I agree with Commissioner Daryl Miller’s statement that we must restore Americans’ confidence in our election system. (Morning Times, Jan. 12, 2021) However, I don’t believe that his proposed legislative and procedural solutions will be effective.
The problem is not that we have a flawed system, but that we have had, for the last four years, a president who has, through force of repetition, convinced his followers that we have a flawed system.
As presidential candidate Hillary Clinton pointed out during the 2016 debates, every time Donald Trump has lost, he has claimed that the voting was rigged. Even when he won the Electoral College in 2016, he claimed that there were three million fraudulent ballots — exactly the margin by which Clinton won the popular vote. This claim, to my knowledge, has not been proven.
As of this writing (1/13/21), 61 of 62 lawsuits challenging the 2020 election results in states that Trump lost have failed in the courts for lack of evidence. Many of the judges in these cases were appointed by Republicans. President Trump’s own Attorney General, William Barr, stated that there was no widespread election fraud. Yet die-hard Trump supporters are still convinced that the results of the election are illegitimate.
The toxic legacy of Donald Trump’s presidency will not be easily overcome. Even if we put every possible safeguard in place to secure the election process, the next con artist who wins the presidency will do exactly what Donald Trump did. And a significant portion of the American public will believe him or her.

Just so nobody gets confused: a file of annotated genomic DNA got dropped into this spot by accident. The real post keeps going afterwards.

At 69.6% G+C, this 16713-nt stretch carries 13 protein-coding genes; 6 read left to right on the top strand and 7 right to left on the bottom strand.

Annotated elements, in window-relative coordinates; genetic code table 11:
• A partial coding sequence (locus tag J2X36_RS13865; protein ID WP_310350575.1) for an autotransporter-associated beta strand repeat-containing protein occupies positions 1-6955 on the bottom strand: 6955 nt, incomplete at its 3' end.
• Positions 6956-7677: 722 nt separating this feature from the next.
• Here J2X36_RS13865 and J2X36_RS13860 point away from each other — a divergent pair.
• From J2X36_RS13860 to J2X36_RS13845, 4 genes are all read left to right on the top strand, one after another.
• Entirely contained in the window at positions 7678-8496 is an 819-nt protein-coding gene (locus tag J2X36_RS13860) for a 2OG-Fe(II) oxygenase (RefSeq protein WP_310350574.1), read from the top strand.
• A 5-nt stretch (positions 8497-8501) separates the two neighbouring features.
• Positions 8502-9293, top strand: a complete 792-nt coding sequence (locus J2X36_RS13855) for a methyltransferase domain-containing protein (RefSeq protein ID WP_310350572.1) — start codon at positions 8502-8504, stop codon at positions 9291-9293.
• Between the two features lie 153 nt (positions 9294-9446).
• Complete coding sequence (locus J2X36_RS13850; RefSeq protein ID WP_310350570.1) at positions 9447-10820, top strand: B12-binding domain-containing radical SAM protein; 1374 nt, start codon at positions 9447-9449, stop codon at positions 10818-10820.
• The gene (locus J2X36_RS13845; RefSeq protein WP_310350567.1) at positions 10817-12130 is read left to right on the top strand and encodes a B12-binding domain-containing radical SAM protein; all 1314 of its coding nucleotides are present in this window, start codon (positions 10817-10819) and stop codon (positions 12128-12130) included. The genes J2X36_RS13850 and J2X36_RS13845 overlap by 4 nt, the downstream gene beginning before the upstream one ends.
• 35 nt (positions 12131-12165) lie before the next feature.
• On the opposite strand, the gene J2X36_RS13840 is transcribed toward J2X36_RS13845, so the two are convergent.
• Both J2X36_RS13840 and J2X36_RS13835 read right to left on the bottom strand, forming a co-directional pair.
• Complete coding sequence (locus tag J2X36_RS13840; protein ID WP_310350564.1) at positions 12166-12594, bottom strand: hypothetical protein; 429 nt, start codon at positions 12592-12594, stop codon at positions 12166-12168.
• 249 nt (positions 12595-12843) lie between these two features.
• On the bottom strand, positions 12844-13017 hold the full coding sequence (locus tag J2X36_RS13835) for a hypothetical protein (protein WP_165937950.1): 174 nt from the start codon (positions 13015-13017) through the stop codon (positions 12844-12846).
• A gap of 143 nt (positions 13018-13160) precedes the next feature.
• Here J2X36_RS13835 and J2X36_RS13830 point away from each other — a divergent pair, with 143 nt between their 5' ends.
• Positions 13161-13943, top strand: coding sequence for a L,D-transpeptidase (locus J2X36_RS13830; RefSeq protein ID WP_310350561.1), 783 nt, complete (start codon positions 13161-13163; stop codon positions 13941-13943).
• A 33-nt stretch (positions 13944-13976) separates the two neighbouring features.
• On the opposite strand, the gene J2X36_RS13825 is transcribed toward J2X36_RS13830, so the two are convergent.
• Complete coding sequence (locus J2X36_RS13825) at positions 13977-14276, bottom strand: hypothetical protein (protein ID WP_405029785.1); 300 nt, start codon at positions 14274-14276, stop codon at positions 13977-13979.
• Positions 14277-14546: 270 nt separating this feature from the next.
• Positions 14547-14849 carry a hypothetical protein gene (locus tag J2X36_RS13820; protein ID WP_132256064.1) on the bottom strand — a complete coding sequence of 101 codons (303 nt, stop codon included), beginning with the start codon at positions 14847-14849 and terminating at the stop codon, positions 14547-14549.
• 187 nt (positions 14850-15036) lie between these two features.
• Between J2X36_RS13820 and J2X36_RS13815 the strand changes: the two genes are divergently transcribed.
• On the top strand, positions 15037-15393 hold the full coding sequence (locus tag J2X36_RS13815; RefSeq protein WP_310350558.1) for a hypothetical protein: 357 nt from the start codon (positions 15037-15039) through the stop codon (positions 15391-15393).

We need elected officials to promptly stand up to members of their own party who are spreading lies and acting inappropriately. Criticism from members of the opposing party is too easily dismissed as “politically motivated.”
Some Republican members of Congress are now distancing themselves from Trump, though it took a deadly riot in which their own lives were threatened. Destructive behavior needs to be nipped in the bud, before it gets out of control.
We also need to reduce the partisan divide in government. A legislative action that will help is to end gerrymandering. There should be no “safe” seats in Congress. If we stop designing districts to create a clear majority of one party, legislative candidates will have to win the approval of citizens of all party affiliations.
The events of the past several months have shaken the faith of Americans — and of people across the globe — in our democracy, which has for almost two and a half centuries been a beacon for the world. I hope that, under a new administration, we can begin to restore honesty and integrity in our government.